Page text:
England’s march to the final of Euro 2020 has been accompanied by an increasing number of Conservative ministers hoping to harness an uplift in the mood of the nation by donning England shirts on social media. While it is tempting to assume such bounces in national optimism would benefit the government of the day, history tells us it’s not so simple
Public opinion of the government or the prime minister can, on occasion, be shaped by feel-good events such as sporting wins. After the Royal Wedding in 2011, Labour’s pre-nuptial lead of between five and seven points in the polls drifted to around four points. The extent to which any of that can be attributed to the Duke and Duchess of Cambridge is hard to say, but it is notable that in the days following, perceptions of the Conservative party softened: a greater number of voters told YouGov the government’s “heart [was] in the right place” and that it had “succeeded in moving on”.
The success of the vaccine roll-out appears to follow a similar pattern, as the arrival of a more general optimism in 2021 has helped to detoxify a government that had flagged in the polls towards the end of last year.
The 2012 Olympics, another episode of mass positivity, did not move the dial for the government or the opposition, but one politician was able to capitalise on it: Boris Johnson, the then London mayor, for whom 58 per cent of voters declared feeling respect towards in September 2012 (David Cameron’s respect rating in the same poll was -17).
But athletics is less a matter of national pride than football. One oft-quoted example of football’s power at the polls is the 1970 general election, held four days after England, the reigning champions of world football, were eliminated by West Germany in the quarter finals. Some voting intentions in the run-up had given Labour a lead of seven percentage points, and many at the time, and since, have pinned Labour’s defeat on England’s defeat. But this ignores voters’ other concerns, and surveys from Gallup imply the late swing to the Tories came from greater anxiety over the economy and the cost of living .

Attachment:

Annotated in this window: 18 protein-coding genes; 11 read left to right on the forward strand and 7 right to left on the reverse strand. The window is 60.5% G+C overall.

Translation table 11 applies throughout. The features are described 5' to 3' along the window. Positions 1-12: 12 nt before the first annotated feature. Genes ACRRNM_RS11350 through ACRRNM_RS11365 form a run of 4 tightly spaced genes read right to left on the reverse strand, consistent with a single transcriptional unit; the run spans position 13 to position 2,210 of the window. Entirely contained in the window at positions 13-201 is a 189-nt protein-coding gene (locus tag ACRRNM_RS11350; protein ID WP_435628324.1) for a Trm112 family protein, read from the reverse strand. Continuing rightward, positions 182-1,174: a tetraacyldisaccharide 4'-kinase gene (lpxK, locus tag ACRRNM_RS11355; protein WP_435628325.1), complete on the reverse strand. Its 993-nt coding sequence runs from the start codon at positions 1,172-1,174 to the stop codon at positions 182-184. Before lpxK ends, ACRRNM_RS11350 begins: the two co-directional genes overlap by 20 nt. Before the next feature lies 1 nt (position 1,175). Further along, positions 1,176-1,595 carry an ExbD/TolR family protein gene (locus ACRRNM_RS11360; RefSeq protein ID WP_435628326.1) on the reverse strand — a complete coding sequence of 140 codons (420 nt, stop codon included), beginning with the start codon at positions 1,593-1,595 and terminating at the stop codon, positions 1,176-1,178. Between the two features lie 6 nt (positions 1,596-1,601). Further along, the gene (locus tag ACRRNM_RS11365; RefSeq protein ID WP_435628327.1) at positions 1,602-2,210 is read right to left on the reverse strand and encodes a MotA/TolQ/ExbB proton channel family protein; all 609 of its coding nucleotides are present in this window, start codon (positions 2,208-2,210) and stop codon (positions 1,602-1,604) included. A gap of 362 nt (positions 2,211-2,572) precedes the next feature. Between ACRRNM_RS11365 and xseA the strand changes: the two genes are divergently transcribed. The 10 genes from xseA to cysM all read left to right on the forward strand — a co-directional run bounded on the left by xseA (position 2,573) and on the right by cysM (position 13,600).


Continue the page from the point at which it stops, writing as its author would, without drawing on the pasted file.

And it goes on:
Then again, perhaps England’s defeat allowed the public’s attention to wander to economic issues. With England out of the World Cup, less positive economic facts and figures dominated the front pages. What might the public mindset have been, following an England victory? Would a more optimistic public have felt more comfortable gambling on a party that was perceived as a greater economic risk?
Counterfactuals are just that, but it’s fair to say that events make the mood music, even if they don’t define the swing itself.
So, to answer: who benefits if England win? It’s more a question of which party can react well to a change in the national mood. In 1966, for example, England’s World Cup win did little to shape the public mood – because, according to Gallup, the public mood had already been in a state of optimism – and what effects there were in the polls were fleeting.
As for an England defeat – for Gareth Southgate’s team to have come this far is already good news, and while polling responses after a win would likely be characterised by greater optimism, there is unlikely to be a corresponding negativity in defeat. Rather, the public will revert more quickly to other things – perhaps, concerns about rising infection rates and growing scepticism about the end of lockdown measures.